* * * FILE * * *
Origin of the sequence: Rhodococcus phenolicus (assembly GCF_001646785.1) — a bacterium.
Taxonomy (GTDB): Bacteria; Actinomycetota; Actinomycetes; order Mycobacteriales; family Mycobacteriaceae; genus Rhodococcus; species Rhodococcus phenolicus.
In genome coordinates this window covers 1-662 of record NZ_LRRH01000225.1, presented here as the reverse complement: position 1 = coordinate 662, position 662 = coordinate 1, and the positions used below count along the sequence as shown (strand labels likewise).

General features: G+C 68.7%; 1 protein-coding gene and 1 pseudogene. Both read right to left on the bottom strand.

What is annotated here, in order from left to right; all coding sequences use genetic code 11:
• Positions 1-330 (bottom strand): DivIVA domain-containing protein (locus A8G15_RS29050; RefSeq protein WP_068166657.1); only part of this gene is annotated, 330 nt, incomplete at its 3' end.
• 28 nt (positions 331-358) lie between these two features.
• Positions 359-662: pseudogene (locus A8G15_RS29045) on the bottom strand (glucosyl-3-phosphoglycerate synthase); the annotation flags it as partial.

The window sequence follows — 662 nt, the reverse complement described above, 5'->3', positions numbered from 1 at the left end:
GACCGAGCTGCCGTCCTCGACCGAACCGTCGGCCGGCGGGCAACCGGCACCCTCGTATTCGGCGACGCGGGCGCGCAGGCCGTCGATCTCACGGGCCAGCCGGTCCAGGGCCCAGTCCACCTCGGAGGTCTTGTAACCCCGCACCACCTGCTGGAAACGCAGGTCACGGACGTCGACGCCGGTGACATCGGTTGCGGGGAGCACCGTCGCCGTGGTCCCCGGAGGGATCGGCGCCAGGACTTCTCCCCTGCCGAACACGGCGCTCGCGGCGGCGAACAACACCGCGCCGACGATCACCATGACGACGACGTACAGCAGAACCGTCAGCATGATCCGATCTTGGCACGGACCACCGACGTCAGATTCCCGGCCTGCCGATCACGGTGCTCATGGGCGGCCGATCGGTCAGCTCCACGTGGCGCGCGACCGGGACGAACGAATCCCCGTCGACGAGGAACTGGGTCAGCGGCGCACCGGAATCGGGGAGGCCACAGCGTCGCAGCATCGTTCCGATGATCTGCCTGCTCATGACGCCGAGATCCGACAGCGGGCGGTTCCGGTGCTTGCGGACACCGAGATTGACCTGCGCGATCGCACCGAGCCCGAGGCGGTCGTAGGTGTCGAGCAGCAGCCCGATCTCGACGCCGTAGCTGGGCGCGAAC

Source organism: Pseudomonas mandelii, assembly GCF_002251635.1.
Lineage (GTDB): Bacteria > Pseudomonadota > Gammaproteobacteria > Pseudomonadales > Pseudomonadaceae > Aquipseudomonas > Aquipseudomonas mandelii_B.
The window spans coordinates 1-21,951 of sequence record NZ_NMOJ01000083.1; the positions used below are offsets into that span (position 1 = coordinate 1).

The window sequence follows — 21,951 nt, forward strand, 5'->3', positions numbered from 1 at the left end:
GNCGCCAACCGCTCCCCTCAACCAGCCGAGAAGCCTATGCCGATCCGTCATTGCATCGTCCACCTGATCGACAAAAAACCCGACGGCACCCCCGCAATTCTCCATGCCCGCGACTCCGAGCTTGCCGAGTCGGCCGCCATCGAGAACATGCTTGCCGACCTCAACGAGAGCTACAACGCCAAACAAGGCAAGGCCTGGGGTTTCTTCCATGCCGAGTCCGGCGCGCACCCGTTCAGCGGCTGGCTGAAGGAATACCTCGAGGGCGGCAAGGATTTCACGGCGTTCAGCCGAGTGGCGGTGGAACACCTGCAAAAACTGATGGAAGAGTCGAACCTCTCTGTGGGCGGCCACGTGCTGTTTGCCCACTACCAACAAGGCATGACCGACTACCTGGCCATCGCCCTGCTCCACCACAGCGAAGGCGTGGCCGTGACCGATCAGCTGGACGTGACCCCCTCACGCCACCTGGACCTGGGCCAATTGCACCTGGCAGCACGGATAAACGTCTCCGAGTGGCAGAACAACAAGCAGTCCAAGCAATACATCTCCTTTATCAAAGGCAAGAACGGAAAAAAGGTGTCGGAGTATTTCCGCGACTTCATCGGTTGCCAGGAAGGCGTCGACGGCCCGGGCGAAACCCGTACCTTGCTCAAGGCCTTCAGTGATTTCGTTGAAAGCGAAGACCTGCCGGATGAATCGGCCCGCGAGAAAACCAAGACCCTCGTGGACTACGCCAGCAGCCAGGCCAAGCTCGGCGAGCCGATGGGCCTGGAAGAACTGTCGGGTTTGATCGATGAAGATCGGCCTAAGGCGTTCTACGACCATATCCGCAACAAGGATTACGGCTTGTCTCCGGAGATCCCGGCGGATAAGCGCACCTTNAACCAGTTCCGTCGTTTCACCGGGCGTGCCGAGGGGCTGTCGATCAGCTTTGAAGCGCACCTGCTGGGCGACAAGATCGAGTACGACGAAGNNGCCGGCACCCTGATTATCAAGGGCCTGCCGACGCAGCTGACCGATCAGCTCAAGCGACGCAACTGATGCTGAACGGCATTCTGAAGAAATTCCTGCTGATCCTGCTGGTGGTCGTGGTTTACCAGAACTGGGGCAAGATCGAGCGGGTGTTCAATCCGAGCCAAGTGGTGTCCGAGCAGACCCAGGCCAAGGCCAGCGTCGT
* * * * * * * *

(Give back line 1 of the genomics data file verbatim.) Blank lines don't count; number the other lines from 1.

Origin of the sequence: Rhodococcus phenolicus (assembly GCF_001646785.1) — a bacterium.